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SOCB26H3 (75)

Chapter2 education.docx

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Julian Tanner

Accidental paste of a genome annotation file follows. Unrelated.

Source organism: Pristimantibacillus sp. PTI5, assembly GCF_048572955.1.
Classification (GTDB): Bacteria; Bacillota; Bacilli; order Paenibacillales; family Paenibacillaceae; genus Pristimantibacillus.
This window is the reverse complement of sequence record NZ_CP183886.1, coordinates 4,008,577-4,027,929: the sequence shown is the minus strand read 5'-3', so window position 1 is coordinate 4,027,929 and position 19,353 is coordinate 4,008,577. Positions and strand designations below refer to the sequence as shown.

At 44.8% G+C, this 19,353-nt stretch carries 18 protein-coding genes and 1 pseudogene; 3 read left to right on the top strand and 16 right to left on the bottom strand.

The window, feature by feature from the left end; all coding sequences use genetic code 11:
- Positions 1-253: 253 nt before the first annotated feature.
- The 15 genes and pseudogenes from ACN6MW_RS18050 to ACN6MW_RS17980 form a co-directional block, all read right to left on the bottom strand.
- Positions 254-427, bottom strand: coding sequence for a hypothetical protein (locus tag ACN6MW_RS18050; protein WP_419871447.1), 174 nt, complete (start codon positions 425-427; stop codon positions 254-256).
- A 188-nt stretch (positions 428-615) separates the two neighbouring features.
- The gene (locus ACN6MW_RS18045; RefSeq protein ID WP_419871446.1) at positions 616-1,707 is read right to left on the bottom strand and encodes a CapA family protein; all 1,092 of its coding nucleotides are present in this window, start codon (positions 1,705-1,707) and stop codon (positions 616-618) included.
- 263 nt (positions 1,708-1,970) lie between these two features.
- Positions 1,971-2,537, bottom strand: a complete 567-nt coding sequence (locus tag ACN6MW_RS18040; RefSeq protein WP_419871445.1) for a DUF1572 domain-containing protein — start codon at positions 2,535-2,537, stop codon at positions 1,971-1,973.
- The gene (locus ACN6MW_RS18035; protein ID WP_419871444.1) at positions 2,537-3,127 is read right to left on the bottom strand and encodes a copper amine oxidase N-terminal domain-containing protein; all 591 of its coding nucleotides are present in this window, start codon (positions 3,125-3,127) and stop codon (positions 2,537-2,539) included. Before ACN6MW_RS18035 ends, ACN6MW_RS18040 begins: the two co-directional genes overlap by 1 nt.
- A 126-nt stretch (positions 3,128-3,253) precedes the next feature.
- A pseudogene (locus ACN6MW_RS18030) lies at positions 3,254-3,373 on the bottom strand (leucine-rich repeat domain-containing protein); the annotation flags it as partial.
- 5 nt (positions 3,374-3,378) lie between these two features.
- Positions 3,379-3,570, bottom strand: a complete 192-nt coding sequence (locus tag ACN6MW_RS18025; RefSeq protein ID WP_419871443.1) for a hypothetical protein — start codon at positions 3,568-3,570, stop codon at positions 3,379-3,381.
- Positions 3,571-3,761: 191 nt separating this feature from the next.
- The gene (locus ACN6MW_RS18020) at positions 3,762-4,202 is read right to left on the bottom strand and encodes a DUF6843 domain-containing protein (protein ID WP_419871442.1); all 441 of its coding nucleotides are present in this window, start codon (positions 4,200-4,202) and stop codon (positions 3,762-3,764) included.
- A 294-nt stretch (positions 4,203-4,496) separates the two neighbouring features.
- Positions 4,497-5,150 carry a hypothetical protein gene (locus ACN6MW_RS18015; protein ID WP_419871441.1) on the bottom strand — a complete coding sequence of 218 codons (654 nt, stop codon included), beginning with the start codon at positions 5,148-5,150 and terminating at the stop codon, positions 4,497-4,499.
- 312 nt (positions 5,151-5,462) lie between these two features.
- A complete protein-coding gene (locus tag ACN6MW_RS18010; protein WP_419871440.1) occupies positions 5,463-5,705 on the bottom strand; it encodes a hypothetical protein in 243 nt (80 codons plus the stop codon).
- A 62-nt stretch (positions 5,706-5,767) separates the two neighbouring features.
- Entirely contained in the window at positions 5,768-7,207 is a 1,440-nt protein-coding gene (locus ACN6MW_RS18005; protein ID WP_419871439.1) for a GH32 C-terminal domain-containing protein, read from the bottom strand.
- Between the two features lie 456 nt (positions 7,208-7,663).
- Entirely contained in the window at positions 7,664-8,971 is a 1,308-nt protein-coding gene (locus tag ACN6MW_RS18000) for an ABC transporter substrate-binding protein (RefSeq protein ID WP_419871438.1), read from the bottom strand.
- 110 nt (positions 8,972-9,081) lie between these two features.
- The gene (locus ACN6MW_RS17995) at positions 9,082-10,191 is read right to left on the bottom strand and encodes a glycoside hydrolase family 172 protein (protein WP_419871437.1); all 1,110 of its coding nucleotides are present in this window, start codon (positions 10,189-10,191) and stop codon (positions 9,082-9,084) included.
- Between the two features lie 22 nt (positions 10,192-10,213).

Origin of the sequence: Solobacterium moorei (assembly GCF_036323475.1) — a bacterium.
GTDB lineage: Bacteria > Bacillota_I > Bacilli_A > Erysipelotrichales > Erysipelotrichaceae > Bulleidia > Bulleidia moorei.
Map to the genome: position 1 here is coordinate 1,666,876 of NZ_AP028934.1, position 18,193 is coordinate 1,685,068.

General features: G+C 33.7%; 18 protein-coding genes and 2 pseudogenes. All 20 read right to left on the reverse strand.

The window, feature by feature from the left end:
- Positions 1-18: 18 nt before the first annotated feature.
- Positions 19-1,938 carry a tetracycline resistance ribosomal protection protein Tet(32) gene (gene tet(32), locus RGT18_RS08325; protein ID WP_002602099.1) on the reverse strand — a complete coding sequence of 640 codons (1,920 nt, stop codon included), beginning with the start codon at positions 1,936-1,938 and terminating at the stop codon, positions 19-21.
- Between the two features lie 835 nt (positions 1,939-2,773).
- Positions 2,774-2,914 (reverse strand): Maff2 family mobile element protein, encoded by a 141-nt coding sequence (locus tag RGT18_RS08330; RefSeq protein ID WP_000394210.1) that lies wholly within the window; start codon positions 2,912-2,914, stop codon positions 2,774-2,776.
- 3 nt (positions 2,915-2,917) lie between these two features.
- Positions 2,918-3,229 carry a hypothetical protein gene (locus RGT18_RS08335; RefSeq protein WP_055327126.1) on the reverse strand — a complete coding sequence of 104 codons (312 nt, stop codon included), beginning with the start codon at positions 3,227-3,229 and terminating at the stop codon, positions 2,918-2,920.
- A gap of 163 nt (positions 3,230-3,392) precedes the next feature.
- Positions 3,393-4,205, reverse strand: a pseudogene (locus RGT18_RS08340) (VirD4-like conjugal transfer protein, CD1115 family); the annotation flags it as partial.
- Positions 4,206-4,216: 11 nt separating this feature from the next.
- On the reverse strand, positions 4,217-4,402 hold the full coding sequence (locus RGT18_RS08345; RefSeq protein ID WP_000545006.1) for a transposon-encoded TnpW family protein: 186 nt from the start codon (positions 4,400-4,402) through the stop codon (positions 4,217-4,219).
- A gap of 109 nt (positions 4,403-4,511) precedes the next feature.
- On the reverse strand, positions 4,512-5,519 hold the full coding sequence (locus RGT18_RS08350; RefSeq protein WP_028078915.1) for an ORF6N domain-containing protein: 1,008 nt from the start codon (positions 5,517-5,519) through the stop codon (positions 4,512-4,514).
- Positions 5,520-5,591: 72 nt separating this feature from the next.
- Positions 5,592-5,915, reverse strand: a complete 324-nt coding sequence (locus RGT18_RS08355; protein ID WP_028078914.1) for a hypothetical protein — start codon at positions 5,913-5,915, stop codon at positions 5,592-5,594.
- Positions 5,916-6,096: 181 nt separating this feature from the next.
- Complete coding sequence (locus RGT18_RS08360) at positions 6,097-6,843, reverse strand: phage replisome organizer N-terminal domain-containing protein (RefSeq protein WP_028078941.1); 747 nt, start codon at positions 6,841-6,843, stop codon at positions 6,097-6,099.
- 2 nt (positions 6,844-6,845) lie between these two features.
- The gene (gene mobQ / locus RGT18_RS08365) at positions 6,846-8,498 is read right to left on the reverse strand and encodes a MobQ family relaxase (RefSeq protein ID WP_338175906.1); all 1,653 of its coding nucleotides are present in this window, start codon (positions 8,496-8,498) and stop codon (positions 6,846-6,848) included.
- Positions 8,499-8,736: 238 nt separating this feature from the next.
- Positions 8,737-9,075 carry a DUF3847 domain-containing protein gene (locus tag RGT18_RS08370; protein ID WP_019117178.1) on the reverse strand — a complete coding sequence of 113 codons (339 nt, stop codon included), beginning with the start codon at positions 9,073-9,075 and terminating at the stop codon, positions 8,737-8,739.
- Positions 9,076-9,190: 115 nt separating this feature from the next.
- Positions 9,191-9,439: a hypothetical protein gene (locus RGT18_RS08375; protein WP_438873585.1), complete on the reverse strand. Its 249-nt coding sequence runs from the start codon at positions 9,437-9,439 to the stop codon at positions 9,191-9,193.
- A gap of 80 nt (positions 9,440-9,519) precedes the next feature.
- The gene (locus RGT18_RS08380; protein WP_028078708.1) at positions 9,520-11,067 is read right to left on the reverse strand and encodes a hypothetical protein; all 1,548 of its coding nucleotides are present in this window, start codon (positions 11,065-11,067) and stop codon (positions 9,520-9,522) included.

Chapter2 Introduction: using theory to study schools -the most abstract theories r called “macro” theories. The approaches, “also as grand theories”, attempt to understand vast horizons across entire societies. The focus is at its widest, spanning centuries of time and large chunks of the geographic world. Etc a macro theorist would approach schooling by linking it to broad modernizing forces that have transformed the world, such as the rise of science over the past two centuries -middle range theories:more circumscribed, offering propositions that are geared to specific times and places, such as a particular nation in a particular time period. Etc y the Canadian higher education system greatly expanded in the immediate post second WW era. Middle range approach might examine more proximate causes -the least abstract are “micro-level” theories. It concerned w/ face to face interactions among ppl, which only a partial eye to broader social forces. Etc a teacher’s classroom management tactics and other attempts to wield authority and keep students under control Durkheim and Socialization: The Cultural Shift to Individualism -Rising individualism was the central -3 social responses to social cohesion: -1)Trust was precontractual, only when u trust some1 to not cheat you will you ever agree to abide by a contract. -2)trust comes from individuals interacting with one another. For each of us, our sense of self is assembled from the reactions of others -3)language is a mocrocosm of society, it’s a mutual understanding -Durkhein argued that “all education is a continuous effort to impose on the child ways of seeing, feeling and acting at which he/she would not have arrived spontaneously -By morality he understood 3 things: -1)morals had an imperative quality, stipulating how one should act “a system of rules of action that predetermine conduct”. -2)acting morally entailed some appreciation for the well being of others “to act in the light of a collective interest” -3)acting morally meant taking personal responsibility “have as clear and complete an awareness as possible of the reasons for our conduct” -socialization is a complex activity involving an important reciprocity between the individual and society, education was THE institution that could fulfill it -Schools were to teach students to be socially responsible, to internalize their obligation to the larger community -Durkheim was pushing new directions by stressing the centrality of science in education which church is the opposite -he recognized the salience of socialization in formal education and was clear abt its multiple objectives, emphasized both virtues and values(morality).Also the knowledge and competencies(the importance of teaching science, both its finding and methods) -Also he proposed an important view regarding the relations between individual and society (education’s role in the communal anchoring of social norms which is morality). -plus the education is more likely to reproduce society than to change it. Education plays fundamental role in promoting social orders, in giving stability to society -Durkheim was concerned abt education providing an equal opportunity for every1. Seeing education as a vehicle to foster the development of individual talents and capacities -Critics of Durkheim: -1) Conflict is missing, society appears as one big happy family where everyone agrees abt what is and is not moral. Power plays a more fundamental role in the social order than Durkheim allows, he implies that everyone in society provide equal weight with respect to social norms -2) Durkheim tended to point to the moral order, or society, as all-powerful. The fact is that ppl actively interpret social rules -3)His lectures on moral education understood that school first and foremost as socializing agent devoted to instilling in children society’s core values and virtues, in contrast, many of early education theorists arguing that schools should aim to develop ppl’s capacity to make the most of themselves -Durkheim promoted education as a social mechanism to promote social cohesion Marx: Industrial Capitalism, Class Inequality and The Spectre of Selection -any social analysis must be on the production and distribution of goods and services. An important aspect of industrialization was that it generates
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